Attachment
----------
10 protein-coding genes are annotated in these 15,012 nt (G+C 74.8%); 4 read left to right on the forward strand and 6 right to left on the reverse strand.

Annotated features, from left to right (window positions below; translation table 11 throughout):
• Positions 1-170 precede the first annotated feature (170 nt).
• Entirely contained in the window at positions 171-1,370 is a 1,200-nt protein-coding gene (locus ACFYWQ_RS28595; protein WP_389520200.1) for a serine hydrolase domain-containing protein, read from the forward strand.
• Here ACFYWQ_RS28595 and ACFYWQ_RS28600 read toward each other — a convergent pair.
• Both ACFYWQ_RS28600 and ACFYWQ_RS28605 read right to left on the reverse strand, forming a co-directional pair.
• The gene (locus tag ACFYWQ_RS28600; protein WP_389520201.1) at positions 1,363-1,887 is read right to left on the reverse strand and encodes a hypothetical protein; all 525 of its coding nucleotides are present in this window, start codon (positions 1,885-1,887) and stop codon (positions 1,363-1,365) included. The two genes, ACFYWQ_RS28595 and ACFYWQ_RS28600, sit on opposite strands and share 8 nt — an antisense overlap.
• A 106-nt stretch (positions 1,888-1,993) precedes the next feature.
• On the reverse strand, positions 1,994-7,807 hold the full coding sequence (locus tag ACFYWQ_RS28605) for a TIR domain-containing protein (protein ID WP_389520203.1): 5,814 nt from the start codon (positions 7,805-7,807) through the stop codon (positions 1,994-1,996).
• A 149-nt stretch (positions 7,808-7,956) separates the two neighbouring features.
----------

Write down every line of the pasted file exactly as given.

10 protein-coding genes are annotated in these 15,012 nt (G+C 74.8%); 4 read left to right on the forward strand and 6 right to left on the reverse strand.

Annotated features, from left to right (window positions below; translation table 11 throughout):
• Positions 1-170 precede the first annotated feature (170 nt).
• Entirely contained in the window at positions 171-1,370 is a 1,200-nt protein-coding gene (locus ACFYWQ_RS28595; protein WP_389520200.1) for a serine hydrolase domain-containing protein, read from the forward strand.
• Here ACFYWQ_RS28595 and ACFYWQ_RS28600 read toward each other — a convergent pair.
• Both ACFYWQ_RS28600 and ACFYWQ_RS28605 read right to left on the reverse strand, forming a co-directional pair.
• The gene (locus tag ACFYWQ_RS28600; protein WP_389520201.1) at positions 1,363-1,887 is read right to left on the reverse strand and encodes a hypothetical protein; all 525 of its coding nucleotides are present in this window, start codon (positions 1,885-1,887) and stop codon (positions 1,363-1,365) included. The two genes, ACFYWQ_RS28595 and ACFYWQ_RS28600, sit on opposite strands and share 8 nt — an antisense overlap.
• A 106-nt stretch (positions 1,888-1,993) precedes the next feature.
• On the reverse strand, positions 1,994-7,807 hold the full coding sequence (locus tag ACFYWQ_RS28605) for a TIR domain-containing protein (protein ID WP_389520203.1): 5,814 nt from the start codon (positions 7,805-7,807) through the stop codon (positions 1,994-1,996).
• A 149-nt stretch (positions 7,808-7,956) separates the two neighbouring features.